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Court bars CSE from using HT articles without permission

Court bars CSE from using HT articles without permission
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First Published: Sun, Dec 21 2008. 10 54 PM IST

Public good? Centre for Science and Environment’s Sunita Narain.
Public good? Centre for Science and Environment’s Sunita Narain.
Updated: Sun, Dec 21 2008. 10 54 PM IST
New Delhi: The Delhi high court has ordered the Centre for Science and Environment, or CSE, not to put up articles published in newspapers owned by HT Media Ltd without permission on a website managed by the centre.
Public good? Centre for Science and Environment’s Sunita Narain.
The India Environment Portal, also promoted by the National Knowledge Commission, an advisory body to Prime Minister Manmohan Singh, has been aggregating environment-related articles published in several newspapers, including those owned by HT Media: Hindustan Times and Mint.
“We’ve already removed all the articles,” insisted Sunita Narain, director of CSE. “This is thoroughly unprofessional. Only criminal companies such as Coca-Cola and PepsiCo use interim orders and file suits without informing all the parties.” CSE has battled cola companies over the alleged presence of pesticides in their soft drinks.
Manoj Bhargava, deputy general manager, legal, HT Media said: “There’s no legal obligation on our part to inform the CSE before we file suit. It’s a clear case of copyright violation, and we are determined to see it through to the end.”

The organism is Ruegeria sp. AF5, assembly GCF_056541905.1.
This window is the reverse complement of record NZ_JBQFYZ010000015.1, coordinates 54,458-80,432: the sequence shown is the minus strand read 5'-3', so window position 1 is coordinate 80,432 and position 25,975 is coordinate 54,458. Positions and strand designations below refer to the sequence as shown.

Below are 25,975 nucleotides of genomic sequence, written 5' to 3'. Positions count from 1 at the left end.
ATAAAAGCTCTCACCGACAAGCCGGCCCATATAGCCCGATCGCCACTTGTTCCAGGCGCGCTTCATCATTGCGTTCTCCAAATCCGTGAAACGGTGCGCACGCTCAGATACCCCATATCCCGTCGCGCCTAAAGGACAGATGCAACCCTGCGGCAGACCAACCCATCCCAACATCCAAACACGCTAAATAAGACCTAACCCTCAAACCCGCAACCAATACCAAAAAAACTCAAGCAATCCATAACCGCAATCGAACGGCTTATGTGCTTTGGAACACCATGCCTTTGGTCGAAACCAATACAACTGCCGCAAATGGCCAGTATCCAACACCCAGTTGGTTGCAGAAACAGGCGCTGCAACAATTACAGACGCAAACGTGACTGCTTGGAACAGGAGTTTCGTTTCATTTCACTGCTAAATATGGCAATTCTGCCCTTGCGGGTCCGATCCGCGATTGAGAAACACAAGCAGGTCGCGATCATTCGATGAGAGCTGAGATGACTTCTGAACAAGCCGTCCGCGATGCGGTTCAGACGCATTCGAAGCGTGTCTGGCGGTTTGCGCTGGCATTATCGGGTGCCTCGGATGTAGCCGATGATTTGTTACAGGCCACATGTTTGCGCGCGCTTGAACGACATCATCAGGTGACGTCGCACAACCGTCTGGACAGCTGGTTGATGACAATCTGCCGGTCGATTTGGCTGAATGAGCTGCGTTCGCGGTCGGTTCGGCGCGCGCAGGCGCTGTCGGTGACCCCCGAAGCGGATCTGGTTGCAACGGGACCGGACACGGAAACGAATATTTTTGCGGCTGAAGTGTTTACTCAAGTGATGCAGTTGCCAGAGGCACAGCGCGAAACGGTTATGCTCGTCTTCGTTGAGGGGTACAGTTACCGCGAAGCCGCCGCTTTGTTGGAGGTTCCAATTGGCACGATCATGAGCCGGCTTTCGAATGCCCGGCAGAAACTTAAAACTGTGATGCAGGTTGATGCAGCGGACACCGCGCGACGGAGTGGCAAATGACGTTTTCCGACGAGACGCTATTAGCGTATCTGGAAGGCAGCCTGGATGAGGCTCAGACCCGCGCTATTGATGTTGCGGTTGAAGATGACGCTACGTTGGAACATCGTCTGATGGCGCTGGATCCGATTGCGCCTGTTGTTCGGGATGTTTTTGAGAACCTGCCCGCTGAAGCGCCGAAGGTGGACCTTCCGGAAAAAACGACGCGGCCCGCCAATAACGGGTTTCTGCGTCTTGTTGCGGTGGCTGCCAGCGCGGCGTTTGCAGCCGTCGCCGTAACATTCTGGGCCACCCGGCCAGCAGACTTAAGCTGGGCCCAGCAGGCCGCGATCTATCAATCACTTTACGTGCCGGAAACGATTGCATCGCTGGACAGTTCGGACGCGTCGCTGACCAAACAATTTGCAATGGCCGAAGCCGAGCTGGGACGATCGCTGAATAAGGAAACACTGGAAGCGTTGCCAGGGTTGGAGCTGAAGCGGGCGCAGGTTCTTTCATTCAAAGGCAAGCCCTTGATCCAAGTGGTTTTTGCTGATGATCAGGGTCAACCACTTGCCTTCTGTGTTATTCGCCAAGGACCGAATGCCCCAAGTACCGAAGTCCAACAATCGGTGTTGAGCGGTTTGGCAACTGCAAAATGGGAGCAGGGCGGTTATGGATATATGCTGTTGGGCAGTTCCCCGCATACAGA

He added that HT Media had already sent two legal notices to CSE, which explicitly warned of legal action if the articles used without permission weren’t removed. HT Media’s main contention is that the websites of its newspapers publish the same articles for free and CSE’s publishing of the articles in their entirety, without obtaining any “prior consent, authorization or license” from HT Media is a violation of India’s Copyright Act.
The court’s interim order on 15 December restrains CSE from using articles published by HT Media’s newspapers without permission until the matter comes up for hearing in March.
HT Media had earlier sent a legal notice to CSE on 16 October asking that articles appearing in its publications that are used on its Internet portal be removed. CSE wrote back on 27 October, saying: “...This has been noted for the future and will be done.”
HT Media told the Delhi court that despite the October promise, “over 800 articles” of Hindustan Times were available on the website, “compelling the plaintiff (HT Media) to issue another letter” on 6 November to CSE, “which has not elicited any response”.
“There were some Mint stories and several HT (Hindustan Times) stories that continued to be listed,” Bhargava told Mint. “They were available as word files. That’s when we wrote to them again and we never got a response to that. On 12 December, we filed a suit against CSE in the high court and got an interim order restraining it from further publication.”
Narain claimed HT Media was making a mountain out of a molehill.
“The aim of such a portal is to disseminate information to the general public,” she said. “We are not driven by profit. We have content from a variety of sources—newspapers, journals, etc., and nobody has objected to this, simply because it is evident that this is not a for-profit endeavour.”
jacob.k@livemint.com
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First Published: Sun, Dec 21 2008. 10 54 PM IST